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A looming financial crisis for Connellsvile?

Wednesday, Oct. 30, 2013, 8:54 p.m.
 

In the midst of a financial crisis, Connellsville City Council must decide whether to increase real estate taxes or slash expenses ­— or both — to balance its 2014 budget.

City council held its first budget work session on Wednesday night, when council members, Mayor Charles Matthews and city Treasurer Judy Keller debated options to avert the city's ongoing financial problems.

Keller said this year's tax collection rate stands at a dismal 83 percent, much lower than the normal 87 or 88 percent.

“The taxes are being collected at a much slower pace,” Keller said. “We're not doing as well as we were in the past. In the midst of the recession, people are struggling to pay their school taxes and city taxes.”

Keller said the city currently has an assessed real estate value of $167.6 million, based on figures released by the Fayette County Tax Assessment Office.

Keller said if that amount remains true into 2014, at 6.66 mills, the total value of all taxable property in the city would be $1,115,938.14, an increase of approximately $650,000 from 2013. At 6.66 mills, that increase would generate only $4,290 more in tax revenue, she said.

Keller said it is very difficult to predict what will happen, because city properties are being demolished, and values are changing on a daily basis.

Council member Brad Geyer, director of the city's finance department, said 83 percent appears to be a very low collection rate.

“I'm just telling you how much we have collected so far this year,” Keller said. “I don't know if it's going to get any better. It's hard to tell. This is what I'm projecting right now.”

Keller said the city's new train museum is valued at an estimated $500,000, but city council members were not sure if the building will be taxed.

The Aaron's building and the hotel will generate additional tax revenue for the city down the road, but it won't be enough money for the city to balance its budget, Keller said.

The historic Aaron's building on Pittsburgh Street is under renovation by city businessman Terry “Tuffy” Shallenberger. The city is negotiating with a developer to build a hotel within city limits.

Keller said even if this takes place, it will only generate about $4,200 for the city. “It's not going to generate the amount of tax revenue that you would think it would.”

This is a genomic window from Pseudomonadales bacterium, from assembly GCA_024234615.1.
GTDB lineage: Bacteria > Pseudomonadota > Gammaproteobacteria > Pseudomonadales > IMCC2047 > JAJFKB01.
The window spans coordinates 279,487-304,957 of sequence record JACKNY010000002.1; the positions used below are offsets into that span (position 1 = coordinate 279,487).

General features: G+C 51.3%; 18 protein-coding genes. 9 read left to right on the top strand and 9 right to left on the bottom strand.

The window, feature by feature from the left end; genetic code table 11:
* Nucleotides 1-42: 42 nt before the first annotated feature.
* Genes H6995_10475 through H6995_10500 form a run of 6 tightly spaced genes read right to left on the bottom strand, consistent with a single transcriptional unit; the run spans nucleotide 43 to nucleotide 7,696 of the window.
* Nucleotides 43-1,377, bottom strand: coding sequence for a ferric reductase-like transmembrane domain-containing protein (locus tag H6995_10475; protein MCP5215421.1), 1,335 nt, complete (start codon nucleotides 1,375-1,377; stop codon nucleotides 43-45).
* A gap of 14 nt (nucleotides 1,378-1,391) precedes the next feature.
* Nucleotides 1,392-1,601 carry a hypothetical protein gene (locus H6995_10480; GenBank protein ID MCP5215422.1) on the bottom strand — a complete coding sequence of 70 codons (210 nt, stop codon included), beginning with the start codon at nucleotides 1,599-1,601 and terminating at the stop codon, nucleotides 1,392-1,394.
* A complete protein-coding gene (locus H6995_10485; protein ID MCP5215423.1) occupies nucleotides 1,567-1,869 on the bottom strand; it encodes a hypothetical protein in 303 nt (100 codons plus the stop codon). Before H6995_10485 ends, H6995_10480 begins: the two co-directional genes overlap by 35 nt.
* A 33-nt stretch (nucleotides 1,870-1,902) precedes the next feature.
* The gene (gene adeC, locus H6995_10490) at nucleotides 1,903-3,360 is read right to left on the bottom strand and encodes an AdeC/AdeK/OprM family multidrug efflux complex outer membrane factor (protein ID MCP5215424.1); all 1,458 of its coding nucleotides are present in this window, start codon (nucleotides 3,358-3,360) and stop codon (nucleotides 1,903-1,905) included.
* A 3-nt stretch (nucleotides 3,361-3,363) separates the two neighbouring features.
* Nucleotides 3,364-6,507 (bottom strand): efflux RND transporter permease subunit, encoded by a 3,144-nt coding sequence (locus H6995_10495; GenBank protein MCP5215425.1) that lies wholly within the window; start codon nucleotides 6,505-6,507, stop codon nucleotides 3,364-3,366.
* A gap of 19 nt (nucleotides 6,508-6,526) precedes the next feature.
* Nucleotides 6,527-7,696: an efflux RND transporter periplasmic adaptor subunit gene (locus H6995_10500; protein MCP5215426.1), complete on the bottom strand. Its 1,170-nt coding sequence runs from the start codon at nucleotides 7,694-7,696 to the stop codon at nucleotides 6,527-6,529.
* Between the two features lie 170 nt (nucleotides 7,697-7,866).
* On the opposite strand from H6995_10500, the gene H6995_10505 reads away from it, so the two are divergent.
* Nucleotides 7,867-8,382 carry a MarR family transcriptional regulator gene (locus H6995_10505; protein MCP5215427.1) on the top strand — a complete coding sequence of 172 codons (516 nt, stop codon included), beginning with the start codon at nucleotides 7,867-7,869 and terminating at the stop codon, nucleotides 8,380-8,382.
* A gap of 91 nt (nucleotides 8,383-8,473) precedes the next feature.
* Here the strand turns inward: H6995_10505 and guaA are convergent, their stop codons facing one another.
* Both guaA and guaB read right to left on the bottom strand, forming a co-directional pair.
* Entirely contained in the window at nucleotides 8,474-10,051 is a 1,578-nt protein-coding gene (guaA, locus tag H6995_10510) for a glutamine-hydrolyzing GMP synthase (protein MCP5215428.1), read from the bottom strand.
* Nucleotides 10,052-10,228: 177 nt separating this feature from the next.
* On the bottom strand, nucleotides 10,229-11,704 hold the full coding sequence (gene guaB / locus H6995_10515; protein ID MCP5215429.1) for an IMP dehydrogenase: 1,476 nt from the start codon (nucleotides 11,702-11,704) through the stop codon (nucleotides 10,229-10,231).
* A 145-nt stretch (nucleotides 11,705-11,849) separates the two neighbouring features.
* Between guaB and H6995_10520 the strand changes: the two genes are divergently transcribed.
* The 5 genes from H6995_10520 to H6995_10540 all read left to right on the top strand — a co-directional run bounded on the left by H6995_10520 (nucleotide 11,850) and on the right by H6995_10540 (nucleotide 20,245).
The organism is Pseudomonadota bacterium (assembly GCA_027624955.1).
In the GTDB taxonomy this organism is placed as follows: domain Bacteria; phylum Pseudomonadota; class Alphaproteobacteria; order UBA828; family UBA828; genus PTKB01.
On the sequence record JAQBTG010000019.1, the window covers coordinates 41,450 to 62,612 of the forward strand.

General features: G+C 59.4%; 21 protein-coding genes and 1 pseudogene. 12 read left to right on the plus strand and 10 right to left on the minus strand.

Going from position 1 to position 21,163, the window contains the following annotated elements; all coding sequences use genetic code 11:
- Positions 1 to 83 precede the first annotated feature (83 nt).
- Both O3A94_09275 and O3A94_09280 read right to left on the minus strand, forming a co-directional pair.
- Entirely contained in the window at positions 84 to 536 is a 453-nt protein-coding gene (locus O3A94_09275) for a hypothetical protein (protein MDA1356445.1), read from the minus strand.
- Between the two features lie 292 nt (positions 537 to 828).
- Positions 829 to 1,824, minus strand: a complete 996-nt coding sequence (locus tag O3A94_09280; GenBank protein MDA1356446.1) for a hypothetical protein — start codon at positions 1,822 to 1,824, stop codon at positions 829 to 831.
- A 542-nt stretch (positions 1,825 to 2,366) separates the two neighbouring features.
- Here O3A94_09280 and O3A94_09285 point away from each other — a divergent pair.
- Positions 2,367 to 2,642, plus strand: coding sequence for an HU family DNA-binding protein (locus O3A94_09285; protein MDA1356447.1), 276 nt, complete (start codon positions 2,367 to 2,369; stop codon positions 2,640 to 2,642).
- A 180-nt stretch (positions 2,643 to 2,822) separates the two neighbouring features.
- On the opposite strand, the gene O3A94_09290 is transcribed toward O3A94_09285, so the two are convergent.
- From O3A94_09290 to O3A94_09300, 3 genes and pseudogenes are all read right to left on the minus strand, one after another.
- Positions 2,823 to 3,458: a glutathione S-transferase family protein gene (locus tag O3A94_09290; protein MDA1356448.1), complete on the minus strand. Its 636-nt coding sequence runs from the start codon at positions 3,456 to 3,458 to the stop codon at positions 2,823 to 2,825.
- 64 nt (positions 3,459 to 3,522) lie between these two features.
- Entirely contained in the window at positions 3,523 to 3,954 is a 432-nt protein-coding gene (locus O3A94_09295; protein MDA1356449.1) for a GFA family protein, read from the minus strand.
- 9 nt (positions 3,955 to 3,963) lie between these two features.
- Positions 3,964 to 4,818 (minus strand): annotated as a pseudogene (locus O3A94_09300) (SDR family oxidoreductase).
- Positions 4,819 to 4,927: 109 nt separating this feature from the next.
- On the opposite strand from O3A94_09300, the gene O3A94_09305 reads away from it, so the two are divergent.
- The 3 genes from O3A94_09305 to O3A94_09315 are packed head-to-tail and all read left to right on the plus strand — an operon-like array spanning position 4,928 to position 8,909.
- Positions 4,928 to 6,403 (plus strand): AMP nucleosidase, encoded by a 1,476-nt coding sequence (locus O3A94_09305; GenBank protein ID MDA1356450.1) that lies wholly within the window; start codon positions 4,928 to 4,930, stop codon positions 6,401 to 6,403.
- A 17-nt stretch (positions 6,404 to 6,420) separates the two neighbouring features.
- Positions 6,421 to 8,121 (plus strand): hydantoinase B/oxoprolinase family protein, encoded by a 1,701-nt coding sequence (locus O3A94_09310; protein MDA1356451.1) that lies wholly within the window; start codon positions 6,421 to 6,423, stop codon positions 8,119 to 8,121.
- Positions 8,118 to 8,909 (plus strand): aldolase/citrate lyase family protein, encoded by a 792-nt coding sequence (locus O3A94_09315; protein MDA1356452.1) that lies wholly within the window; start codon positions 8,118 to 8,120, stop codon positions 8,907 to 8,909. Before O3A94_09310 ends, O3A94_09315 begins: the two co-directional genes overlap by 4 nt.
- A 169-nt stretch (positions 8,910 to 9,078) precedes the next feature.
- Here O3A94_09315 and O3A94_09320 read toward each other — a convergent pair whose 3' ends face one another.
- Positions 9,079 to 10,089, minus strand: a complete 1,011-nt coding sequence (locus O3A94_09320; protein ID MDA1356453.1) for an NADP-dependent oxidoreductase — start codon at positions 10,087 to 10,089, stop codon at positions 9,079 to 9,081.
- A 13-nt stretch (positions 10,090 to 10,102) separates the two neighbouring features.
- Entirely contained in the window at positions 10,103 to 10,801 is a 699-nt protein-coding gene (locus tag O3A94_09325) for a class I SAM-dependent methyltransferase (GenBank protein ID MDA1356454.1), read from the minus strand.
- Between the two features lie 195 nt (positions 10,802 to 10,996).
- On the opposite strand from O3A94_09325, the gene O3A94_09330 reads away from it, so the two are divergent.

For the second year in a row, Keller said the city is struggling to pay its bills, meet its payroll obligations and make payments on a tax anticipation loan. Last year, the city took out a tax anticipation loan for $675,000. It will come due at the end of the year.

Matthews said he opposed the city adopting a tax increase last year because he was waiting for the city to receive additional tax revenue from the Southwest Regional Tax Bureau after the Central Tax Bureau went out of business.

However, Matthews said the city never received hundreds of thousands of dollars it was expecting in back taxes.

“I think we did make a mistake last year because we were waiting for money to come in that we never saw,” Matthews said. “Now, we're in the same position again this year.”

Centax collected the Earned Income Tax for the city until 2012. The Earned Income Tax is a flat rate of 1 percent of an employee's earnings, which is now being collected by Southwest Regional Tax Bureau for the city.

For decades, Centax collected taxes and fees for municipal governments. The company then distributed those taxes to the towns and school districts in which those workers live.

Until recently, Centax collected taxes for 12 counties, but fell behind in turning the money over to the taxing districts. Centax blamed software problems and claimed that it would catch up, but ended up closing its doors.

At its next budget work session, set for Nov. 6 at 5 p.m., council members will discuss the possibility of cutting 10 percent from each of its departments in an attempt to balance the budget.

Cindy Ekas is a contributing writer.

 

 
 


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